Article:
Newspaper article St Louis Post-Dispatch (MO)

Legislative Proposal Ramps Up Dangers from Drunken Driving

Newspaper article St Louis Post-Dispatch (MO)

Legislative Proposal Ramps Up Dangers from Drunken Driving

Article excerpt

Sobriety checkpoints are one of the best ways to stop drunken driving. Unfortunately, legislation is pending in Missouri that would roll back the state's sobriety checkpoints. Rep. Bart Korman, R-High Hill, has introduced an amendment to reduce state funding for sobriety checkpoints to just $1. This amendment would result in an increase in drunken driving deaths and would have a devastating effect on highway safety in Missouri.

I know all too well the dangers and consequences of drunken driving. My brother Duane David Pace was hit and killed by a drunken driver on May 13, 2002, the day after Mother's Day. Duane worked for the Missouri Department of Transportation on the bridge maintenance crew. He was 34 and from California, Mo. He was directing traffic at an intersection when a drunken driver came out of the stop lane and hit him. Duane was killed instantly, and yet the pain of his death will remain forever.

Duane was a son, a brother and a father of three. His boys meant the world to him. A portion of U.S. Route 50 in California was designated by the Missouri Legislature as the Duane David Pace Memorial Highway.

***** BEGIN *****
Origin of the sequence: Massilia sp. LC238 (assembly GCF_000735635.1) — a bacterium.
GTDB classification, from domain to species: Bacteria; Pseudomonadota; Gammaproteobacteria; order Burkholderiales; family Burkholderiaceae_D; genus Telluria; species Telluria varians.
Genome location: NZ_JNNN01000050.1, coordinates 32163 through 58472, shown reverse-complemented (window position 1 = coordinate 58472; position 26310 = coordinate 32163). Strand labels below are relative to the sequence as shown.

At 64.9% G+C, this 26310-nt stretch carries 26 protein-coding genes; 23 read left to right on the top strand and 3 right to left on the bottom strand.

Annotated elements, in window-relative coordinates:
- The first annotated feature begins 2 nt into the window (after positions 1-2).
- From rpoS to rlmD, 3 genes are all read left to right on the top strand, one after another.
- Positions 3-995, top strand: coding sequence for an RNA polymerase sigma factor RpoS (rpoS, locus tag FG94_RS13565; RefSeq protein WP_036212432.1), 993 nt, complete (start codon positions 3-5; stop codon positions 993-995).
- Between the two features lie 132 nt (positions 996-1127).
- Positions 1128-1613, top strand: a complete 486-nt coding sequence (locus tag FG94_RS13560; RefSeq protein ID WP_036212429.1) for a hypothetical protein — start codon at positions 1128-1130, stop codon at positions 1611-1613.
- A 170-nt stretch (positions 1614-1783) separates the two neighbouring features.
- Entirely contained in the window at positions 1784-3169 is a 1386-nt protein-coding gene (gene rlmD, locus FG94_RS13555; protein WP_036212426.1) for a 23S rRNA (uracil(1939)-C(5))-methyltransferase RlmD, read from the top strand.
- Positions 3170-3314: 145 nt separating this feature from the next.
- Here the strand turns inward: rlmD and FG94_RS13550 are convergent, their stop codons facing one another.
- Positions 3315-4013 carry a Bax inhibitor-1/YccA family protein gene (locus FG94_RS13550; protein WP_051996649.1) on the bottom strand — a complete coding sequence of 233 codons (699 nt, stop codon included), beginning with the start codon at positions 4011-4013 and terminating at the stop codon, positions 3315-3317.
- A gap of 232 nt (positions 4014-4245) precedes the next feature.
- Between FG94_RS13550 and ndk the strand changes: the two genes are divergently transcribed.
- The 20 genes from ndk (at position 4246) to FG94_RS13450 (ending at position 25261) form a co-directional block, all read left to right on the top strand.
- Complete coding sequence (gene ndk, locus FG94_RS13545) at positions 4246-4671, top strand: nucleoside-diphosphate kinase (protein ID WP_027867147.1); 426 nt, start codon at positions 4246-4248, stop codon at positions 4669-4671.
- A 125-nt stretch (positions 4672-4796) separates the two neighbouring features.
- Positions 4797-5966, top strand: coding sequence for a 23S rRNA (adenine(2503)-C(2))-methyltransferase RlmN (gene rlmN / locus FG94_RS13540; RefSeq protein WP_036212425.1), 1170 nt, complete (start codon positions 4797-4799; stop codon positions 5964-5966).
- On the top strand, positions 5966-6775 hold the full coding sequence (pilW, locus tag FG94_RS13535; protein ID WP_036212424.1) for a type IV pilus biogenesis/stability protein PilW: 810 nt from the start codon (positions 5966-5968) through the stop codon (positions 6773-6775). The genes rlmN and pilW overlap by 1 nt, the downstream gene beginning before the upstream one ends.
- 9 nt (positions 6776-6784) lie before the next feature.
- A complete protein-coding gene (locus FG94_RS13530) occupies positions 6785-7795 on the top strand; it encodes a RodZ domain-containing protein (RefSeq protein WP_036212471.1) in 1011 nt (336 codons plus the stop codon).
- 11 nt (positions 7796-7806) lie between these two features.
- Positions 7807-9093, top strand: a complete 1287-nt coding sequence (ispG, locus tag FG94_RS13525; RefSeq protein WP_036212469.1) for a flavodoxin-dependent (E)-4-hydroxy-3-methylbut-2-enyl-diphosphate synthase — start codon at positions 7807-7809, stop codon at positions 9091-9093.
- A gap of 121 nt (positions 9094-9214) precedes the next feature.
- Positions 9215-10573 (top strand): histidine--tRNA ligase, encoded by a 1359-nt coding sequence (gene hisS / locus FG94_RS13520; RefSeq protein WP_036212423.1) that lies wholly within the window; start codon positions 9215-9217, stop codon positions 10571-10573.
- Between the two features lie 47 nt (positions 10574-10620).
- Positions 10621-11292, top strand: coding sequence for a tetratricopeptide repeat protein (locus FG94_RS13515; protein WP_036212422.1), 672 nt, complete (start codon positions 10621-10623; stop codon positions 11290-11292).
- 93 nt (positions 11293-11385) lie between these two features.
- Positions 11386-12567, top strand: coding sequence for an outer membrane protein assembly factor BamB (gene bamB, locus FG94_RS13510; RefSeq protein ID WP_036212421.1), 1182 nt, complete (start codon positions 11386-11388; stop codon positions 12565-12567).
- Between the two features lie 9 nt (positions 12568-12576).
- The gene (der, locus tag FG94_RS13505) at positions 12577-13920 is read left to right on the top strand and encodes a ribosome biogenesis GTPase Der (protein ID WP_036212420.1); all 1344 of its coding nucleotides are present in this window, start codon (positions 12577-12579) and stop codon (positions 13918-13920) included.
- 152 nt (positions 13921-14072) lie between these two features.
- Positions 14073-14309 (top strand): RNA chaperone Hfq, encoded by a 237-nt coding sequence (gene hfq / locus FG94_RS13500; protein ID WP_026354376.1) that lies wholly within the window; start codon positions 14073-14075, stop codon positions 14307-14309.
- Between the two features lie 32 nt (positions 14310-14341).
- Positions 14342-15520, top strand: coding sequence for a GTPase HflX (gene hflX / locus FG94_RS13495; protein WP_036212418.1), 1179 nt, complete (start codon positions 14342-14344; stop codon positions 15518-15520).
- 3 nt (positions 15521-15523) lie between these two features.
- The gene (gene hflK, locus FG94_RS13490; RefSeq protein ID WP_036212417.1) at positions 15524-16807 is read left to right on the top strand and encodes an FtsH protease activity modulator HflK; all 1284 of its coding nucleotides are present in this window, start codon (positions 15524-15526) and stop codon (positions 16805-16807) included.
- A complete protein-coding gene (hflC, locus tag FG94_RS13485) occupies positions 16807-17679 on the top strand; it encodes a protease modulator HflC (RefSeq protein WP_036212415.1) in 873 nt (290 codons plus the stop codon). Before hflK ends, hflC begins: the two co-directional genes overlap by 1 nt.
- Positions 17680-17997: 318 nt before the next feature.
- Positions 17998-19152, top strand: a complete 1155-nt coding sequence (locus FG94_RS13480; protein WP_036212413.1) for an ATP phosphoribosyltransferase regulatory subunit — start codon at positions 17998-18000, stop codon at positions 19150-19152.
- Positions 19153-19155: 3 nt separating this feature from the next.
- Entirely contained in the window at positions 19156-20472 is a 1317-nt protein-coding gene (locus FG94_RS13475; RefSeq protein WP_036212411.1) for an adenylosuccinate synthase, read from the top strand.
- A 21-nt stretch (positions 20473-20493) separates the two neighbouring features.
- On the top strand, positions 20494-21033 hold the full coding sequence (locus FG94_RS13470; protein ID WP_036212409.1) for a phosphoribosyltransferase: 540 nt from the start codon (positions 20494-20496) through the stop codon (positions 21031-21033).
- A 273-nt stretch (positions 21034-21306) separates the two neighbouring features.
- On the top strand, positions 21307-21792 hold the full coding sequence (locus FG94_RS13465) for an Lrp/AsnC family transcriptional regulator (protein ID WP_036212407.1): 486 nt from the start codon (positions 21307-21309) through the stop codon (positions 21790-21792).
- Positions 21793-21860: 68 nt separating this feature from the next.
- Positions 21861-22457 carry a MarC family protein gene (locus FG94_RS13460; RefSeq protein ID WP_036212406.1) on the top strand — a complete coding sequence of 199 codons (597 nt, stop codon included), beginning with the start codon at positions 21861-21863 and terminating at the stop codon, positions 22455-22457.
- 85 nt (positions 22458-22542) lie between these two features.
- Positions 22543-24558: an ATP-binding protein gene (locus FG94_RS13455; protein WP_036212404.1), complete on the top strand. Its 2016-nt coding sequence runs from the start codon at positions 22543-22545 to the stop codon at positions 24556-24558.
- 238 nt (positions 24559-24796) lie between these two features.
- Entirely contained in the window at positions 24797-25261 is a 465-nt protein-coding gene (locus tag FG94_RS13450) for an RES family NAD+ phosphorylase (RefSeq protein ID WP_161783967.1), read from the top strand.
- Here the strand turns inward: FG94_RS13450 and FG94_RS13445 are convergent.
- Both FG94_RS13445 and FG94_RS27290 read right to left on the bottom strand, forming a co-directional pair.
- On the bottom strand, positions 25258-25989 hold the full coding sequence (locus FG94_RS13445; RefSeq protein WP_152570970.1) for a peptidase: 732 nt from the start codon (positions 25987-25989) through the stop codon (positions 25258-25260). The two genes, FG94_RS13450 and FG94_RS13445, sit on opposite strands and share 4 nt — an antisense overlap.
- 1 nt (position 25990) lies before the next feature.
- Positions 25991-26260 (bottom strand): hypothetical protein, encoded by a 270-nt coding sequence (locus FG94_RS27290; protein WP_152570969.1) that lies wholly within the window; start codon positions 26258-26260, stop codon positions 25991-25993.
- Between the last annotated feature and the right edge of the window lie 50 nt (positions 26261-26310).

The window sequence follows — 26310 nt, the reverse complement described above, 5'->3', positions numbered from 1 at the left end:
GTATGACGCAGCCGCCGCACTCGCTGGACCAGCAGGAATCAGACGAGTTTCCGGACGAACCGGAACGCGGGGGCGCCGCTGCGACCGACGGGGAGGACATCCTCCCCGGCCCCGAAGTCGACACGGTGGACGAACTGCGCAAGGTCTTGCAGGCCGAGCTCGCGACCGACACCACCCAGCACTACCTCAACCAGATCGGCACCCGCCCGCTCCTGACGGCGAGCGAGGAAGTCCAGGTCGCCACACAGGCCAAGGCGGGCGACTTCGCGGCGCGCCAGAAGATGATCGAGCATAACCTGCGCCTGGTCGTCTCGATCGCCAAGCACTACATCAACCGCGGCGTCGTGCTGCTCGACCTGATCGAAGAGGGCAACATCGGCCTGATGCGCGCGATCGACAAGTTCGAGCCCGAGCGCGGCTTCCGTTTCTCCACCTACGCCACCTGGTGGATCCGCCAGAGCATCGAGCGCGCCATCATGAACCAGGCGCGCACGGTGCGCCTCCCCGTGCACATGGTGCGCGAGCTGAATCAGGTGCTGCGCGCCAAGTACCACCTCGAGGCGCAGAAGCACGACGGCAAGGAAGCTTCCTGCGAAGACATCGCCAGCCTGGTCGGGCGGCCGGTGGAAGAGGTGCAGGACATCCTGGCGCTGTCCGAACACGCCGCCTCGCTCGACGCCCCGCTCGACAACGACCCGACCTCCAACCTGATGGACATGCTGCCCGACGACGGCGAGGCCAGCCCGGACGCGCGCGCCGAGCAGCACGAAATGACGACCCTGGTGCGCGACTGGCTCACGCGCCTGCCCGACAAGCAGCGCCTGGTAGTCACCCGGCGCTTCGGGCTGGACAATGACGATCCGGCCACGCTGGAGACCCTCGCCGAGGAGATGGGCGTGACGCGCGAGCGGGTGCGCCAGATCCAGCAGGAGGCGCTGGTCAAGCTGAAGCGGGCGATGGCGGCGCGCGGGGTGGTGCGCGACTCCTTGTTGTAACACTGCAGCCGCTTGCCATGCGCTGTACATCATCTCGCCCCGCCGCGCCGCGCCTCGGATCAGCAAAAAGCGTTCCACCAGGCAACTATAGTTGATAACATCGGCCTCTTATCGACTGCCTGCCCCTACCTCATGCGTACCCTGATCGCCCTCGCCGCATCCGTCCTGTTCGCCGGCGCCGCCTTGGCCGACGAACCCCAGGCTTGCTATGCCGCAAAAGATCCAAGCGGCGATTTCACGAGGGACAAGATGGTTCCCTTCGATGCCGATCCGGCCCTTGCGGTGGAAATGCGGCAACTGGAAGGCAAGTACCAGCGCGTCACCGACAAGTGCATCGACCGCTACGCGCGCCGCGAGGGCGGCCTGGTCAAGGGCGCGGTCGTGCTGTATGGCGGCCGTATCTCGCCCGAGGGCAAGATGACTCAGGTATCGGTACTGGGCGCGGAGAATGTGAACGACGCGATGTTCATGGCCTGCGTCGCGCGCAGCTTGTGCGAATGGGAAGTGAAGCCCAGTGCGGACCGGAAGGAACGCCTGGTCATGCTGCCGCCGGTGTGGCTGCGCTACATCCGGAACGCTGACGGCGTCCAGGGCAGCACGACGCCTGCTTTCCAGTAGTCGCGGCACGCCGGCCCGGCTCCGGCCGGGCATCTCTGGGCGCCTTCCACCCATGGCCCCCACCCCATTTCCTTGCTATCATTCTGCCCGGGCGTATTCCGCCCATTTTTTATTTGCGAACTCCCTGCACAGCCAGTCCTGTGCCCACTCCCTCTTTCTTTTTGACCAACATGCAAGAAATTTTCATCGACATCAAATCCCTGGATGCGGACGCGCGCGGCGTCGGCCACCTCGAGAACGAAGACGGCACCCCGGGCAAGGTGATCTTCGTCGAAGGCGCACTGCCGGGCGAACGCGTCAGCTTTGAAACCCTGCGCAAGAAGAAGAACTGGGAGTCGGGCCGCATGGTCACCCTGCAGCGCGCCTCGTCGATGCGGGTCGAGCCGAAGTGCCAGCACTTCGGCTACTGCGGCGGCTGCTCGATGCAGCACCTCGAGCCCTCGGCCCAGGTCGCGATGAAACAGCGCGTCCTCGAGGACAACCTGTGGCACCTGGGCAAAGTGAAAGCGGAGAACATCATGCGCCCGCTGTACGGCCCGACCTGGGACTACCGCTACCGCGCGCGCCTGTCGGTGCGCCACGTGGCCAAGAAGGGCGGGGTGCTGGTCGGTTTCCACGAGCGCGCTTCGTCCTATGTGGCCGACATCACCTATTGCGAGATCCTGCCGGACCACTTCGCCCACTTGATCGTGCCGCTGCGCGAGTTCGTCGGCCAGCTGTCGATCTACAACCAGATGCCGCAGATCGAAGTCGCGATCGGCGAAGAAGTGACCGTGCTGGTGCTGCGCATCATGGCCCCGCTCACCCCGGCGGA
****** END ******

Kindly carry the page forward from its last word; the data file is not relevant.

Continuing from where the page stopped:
My goal is to make sure others are aware of the dangers of drunken driving and to try to prevent more senseless and avoidable deaths like Duane's.

Drunken driving remains the No. 1 killer on our nation's roads. Nationally, over 10,000 people died in 2015 because of drunken driving. In Missouri, 224 people died in 2015 because of this completely preventable crime. This is unacceptable.

Research by the National Highway Traffic Safety Administration (NHTSA) shows that states conducting checkpoints reduce drunken driving deaths by 20 percent. But many people are misinformed about sobriety checkpoints. The goal isn't just to catch drunken drivers, but to deter them from driving drunk in the first place. The idea is to widely publicize checkpoints to remind drivers that if they drink and drive impaired, they will get caught. …

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